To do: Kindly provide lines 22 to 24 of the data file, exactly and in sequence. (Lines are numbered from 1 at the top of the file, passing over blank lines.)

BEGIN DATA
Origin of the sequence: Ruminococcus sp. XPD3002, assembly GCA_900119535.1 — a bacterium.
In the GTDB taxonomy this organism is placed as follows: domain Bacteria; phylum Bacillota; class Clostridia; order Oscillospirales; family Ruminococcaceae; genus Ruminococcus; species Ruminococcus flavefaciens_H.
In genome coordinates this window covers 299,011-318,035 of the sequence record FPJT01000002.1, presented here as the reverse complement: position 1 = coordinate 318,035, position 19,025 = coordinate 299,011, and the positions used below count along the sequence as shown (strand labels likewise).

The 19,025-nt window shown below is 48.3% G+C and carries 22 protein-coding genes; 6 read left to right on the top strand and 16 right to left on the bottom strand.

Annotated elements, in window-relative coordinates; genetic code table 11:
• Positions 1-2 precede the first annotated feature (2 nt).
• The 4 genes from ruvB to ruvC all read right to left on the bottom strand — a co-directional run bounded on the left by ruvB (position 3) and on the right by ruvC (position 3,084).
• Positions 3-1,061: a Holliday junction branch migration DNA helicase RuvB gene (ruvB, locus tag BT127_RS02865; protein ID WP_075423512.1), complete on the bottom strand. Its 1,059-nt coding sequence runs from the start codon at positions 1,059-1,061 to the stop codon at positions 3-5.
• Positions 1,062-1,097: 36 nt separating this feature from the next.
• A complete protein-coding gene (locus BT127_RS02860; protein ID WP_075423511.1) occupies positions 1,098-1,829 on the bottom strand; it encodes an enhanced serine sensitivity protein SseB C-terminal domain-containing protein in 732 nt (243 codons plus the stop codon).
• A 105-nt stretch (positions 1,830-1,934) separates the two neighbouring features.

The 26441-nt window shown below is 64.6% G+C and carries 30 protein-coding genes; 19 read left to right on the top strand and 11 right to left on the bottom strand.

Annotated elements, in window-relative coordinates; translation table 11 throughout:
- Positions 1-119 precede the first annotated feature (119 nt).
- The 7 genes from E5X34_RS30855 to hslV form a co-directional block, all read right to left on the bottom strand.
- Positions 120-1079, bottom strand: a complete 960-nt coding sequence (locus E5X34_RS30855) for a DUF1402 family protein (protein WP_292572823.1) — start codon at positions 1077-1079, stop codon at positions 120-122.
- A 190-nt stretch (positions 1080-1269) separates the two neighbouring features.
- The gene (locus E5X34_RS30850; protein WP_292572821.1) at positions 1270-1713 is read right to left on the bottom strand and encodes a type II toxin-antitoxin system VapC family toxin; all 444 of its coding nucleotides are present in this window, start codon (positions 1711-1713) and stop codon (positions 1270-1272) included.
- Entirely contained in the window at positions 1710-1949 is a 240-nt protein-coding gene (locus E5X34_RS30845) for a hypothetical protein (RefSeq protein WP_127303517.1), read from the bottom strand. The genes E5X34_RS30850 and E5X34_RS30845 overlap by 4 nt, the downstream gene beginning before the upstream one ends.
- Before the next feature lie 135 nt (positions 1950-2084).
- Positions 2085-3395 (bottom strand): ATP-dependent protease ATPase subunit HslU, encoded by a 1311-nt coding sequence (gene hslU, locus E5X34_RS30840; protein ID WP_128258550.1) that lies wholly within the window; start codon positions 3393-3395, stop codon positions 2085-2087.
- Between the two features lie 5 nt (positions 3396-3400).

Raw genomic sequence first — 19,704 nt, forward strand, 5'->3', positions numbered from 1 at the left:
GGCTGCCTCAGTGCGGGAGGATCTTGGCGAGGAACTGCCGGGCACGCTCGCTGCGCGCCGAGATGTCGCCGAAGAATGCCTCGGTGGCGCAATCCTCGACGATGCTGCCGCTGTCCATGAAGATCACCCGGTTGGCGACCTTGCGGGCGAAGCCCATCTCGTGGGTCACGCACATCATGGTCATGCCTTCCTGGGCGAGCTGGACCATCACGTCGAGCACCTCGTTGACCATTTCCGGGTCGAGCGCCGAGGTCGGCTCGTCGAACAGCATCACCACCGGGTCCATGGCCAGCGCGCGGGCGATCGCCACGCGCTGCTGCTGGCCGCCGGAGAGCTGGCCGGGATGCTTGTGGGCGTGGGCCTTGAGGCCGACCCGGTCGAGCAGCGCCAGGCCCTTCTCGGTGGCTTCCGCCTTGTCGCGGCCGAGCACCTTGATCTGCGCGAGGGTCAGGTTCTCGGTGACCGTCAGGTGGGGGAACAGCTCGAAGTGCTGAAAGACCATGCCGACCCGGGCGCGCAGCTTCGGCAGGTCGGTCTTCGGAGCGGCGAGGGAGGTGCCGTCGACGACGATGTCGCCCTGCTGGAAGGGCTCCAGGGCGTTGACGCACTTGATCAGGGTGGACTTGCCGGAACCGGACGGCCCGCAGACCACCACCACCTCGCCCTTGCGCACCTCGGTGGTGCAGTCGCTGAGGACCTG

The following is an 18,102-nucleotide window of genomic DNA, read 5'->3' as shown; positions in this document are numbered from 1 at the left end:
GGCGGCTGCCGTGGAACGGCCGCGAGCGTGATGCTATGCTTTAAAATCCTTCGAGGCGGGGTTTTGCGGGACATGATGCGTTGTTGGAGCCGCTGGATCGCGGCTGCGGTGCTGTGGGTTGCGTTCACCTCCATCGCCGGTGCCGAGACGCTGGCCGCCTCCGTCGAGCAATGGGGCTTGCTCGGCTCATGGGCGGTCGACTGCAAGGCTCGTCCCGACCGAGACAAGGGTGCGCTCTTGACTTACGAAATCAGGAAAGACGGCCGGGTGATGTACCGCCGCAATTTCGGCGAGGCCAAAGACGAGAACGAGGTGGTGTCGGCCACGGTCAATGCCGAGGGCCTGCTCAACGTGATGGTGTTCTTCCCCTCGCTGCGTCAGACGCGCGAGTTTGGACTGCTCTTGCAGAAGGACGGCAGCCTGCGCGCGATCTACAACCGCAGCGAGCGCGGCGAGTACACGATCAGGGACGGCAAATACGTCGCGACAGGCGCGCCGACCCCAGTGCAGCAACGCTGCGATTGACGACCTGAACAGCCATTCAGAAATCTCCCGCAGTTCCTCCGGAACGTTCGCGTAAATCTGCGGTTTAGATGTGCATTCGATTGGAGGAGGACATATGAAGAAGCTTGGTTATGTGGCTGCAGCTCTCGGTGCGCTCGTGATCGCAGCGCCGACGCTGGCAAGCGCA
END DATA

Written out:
- Between the two features lie 5 nt (positions 3396-3400).

Raw genomic sequence first — 19,704 nt, forward strand, 5'->3', positions numbered from 1 at the left:
GGCTGCCTCAGTGCGGGAGGATCTTGGCGAGGAACTGCCGGGCACGCTCGCTGCGCGCCGAGATGTCGCCGAAGAATGCCTCGGTGGCGCAATCCTCGACGATGCTGCCGCTGTCCATGAAGATCACCCGGTTGGCGACCTTGCGGGCGAAGCCCATCTCGTGGGTCACGCACATCATGGTCATGCCTTCCTGGGCGAGCTGGACCATCACGTCGAGCACCTCGTTGACCATTTCCGGGTCGAGCGCCGAGGTCGGCTCGTCGAACAGCATCACCACCGGGTCCATGGCCAGCGCGCGGGCGATCGCCACGCGCTGCTGCTGGCCGCCGGAGAGCTGGCCGGGATGCTTGTGGGCGTGGGCCTTGAGGCCGACCCGGTCGAGCAGCGCCAGGCCCTTCTCGGTGGCTTCCGCCTTGTCGCGGCCGAGCACCTTGATCTGCGCGAGGGTCAGGTTCTCGGTGACCGTCAGGTGGGGGAACAGCTCGAAGTGCTGAAAGACCATGCCGACCCGGGCGCGCAGCTTCGGCAGGTCGGTCTTCGGAGCGGCGAGGGAGGTGCCGTCGACGACGATGTCGCCCTGCTGGAAGGGCTCCAGGGCGTTGACGCACTTGATCAGGGTGGACTTGCCGGAACCGGACGGCCCGCAGACCACCACCACCTCGCCCTTGCGCACCTCGGTGGTGCAGTCGCTGAGGACCTG